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- Tue Aug 03, 2010 12:35 pm
Hi, I'm Sean and I'm 15.
I think I have social anxiety disorder but I'm too afraid to go to the doctor's office to get a diagnosis for fear that he might tell me that I don't have it. I think he might say that because I am in my teenage years and my hormones are raging. What should I do and can you tell me about the diagnosing process?
| Faye Lang, RN, MSW
- Thu Aug 05, 2010 11:02 pm
The key feature of Social Phobia is a pronounced and persistent fear of social or performance situations in which embarrassment might occur. Being exposed to the social or performance situation causes an immediate anxiety response. The person knows their fear isn't reasonable or is excessive, but they are unable to control it. The fear or anxiety significantly interferes with their daily routine or social function, or the person is extremely distressed about having the phobia. The criteria for diagnosing Social Phobia are established by the American Psychiatric Association and are described in the Diagnostic and Statistical Manual of Mental Disorders which is maintained, updated and published by that organization. I'll paraphrase the criteria:
A pronounced and persistent fear of one or more social or performance situations, where the person fears that the exposure to unfamiliar or to scrutiny by others will be humiliating or embarrassing. The person knows the fear is excessive or unreasonable, and avoids such situations or endure them but have extreme anxiety and stress. The fear, anxiety, and/or avoidance interferes with the person's normal routine, or with social activities or relationships, or there is severe distress over having the phobia. In persons under 18 years, the phobia must have been present for at least 6 months. The fear or avoidance can not be due to substance abuse, medication, or a medical condition, or by another mental disorder.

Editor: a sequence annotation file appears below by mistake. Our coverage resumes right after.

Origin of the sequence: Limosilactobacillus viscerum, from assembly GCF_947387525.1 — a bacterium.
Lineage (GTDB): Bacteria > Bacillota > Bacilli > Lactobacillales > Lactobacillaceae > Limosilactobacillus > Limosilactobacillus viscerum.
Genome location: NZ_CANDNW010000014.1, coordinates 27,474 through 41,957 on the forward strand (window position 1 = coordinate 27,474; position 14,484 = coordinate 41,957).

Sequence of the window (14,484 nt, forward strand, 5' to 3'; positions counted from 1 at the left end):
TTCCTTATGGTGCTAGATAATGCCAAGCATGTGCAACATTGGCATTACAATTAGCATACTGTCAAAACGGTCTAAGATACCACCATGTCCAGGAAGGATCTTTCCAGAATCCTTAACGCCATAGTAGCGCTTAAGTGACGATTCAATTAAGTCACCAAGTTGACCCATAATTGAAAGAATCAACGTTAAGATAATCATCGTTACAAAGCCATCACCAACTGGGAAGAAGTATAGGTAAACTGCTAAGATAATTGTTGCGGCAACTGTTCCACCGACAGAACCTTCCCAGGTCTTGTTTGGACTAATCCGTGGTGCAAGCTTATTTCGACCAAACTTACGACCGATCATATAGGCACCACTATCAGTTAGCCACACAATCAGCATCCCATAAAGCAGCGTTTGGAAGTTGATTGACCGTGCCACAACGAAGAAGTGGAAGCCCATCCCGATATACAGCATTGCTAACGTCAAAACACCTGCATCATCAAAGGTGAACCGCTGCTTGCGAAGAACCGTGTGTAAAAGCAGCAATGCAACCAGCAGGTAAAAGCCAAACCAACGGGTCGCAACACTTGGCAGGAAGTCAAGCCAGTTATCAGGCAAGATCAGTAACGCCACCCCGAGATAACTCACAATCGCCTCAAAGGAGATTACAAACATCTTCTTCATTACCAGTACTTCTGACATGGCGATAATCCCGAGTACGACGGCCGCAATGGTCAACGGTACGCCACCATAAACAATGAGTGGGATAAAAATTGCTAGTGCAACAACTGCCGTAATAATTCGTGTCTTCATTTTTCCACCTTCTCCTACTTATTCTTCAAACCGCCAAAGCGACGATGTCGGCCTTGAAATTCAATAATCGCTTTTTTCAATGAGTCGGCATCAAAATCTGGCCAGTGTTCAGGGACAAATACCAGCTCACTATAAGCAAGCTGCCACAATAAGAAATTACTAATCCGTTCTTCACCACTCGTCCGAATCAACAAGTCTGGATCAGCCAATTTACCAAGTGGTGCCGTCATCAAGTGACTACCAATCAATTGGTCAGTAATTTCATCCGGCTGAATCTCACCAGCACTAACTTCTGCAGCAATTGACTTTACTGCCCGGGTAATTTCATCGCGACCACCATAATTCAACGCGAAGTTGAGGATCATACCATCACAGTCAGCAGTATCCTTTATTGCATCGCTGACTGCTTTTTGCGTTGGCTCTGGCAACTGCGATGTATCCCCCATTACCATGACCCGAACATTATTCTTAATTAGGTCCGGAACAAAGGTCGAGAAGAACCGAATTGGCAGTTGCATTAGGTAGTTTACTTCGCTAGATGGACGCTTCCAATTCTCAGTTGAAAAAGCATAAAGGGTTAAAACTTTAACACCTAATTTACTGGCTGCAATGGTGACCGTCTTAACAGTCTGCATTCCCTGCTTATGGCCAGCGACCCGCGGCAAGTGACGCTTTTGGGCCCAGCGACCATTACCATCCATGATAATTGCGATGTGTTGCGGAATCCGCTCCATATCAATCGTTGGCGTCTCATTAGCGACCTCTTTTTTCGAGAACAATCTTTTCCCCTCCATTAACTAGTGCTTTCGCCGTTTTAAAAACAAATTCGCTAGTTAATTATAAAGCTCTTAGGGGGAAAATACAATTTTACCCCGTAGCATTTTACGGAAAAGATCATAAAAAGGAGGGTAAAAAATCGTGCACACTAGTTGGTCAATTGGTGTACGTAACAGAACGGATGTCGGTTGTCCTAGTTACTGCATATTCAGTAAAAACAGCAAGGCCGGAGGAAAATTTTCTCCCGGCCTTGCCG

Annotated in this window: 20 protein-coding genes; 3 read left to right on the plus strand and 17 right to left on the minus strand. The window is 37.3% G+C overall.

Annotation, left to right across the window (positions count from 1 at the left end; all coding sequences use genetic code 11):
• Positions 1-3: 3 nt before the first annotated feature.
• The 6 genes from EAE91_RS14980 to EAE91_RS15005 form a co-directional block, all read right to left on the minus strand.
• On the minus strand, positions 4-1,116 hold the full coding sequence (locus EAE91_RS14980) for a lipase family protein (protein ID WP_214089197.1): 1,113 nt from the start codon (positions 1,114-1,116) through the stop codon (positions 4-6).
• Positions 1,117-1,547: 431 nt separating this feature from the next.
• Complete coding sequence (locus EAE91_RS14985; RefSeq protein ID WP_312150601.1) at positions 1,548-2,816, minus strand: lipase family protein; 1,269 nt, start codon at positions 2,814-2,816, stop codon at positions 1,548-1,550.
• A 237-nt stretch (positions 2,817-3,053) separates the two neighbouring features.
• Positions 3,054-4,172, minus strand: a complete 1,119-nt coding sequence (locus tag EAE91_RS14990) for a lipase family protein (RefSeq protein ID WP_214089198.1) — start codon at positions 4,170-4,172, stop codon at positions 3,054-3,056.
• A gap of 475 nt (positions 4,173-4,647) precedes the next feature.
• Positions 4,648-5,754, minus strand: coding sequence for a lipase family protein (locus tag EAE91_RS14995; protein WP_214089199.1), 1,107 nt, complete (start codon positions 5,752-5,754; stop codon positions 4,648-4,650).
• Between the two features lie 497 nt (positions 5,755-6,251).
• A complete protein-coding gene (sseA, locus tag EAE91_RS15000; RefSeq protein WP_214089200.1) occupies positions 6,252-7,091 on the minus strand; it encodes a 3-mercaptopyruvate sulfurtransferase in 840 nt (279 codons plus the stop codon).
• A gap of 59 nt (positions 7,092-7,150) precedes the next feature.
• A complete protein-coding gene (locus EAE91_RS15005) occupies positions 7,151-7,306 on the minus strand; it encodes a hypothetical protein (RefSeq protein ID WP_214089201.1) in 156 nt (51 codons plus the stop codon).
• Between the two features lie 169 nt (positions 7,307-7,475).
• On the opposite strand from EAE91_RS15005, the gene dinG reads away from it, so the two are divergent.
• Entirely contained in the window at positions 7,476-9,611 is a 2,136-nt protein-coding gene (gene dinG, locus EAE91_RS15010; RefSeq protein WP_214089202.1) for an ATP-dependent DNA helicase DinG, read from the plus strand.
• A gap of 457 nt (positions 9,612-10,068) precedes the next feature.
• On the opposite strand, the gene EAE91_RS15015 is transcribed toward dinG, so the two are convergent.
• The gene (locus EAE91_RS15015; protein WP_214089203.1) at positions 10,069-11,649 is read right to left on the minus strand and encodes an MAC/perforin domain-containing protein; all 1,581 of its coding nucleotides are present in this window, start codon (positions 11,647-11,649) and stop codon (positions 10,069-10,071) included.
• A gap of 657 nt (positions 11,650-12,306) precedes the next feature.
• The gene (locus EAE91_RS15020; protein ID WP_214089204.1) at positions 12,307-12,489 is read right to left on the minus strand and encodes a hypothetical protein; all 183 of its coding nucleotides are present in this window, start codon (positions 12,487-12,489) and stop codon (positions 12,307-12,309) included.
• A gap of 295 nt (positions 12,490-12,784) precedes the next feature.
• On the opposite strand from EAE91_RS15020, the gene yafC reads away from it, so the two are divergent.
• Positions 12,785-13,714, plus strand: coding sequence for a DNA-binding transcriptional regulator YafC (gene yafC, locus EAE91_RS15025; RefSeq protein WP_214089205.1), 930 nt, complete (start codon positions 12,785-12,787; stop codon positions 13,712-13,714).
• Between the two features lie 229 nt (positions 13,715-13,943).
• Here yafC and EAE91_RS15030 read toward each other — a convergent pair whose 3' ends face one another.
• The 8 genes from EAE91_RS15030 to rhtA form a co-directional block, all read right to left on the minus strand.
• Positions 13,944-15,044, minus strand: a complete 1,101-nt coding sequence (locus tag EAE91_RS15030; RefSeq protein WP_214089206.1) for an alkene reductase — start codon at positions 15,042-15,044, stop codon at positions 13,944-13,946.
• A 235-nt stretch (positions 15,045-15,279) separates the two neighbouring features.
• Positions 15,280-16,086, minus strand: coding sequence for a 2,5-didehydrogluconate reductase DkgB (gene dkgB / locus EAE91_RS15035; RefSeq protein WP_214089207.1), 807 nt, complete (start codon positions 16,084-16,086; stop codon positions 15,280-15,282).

A certain amount of such anxiety and fears really is a normal occurrence in the teen years, so the issue for you is the intensity of the fears. It's never pleasant to be embarrassed or humiliated, and unfortunately, teenagers often enjoy inflicting those feelings onto others with great humor. Wishing to avoid being the object of such actions is not abnormal - unless it's to the degree I described above. You didn't mention the reasons why you think you have a Social Phobia Disorder, but if it involves bullying or excessive teasing by others in a school situation, please involve your parents and your school counselor and/or your teachers. If you are worried about how you'll appear in front of those you find attractive, that too is an uncomfortable norm. If you think you meet the criteria for the disorder, make a list of why you think so, and take it with you to see your doctor. If you'd like, write a little more about why you think you have the disorder and I'll review it for you and give some guidance about the next best step for you to take.
I hope this is helpful to you. Good luck.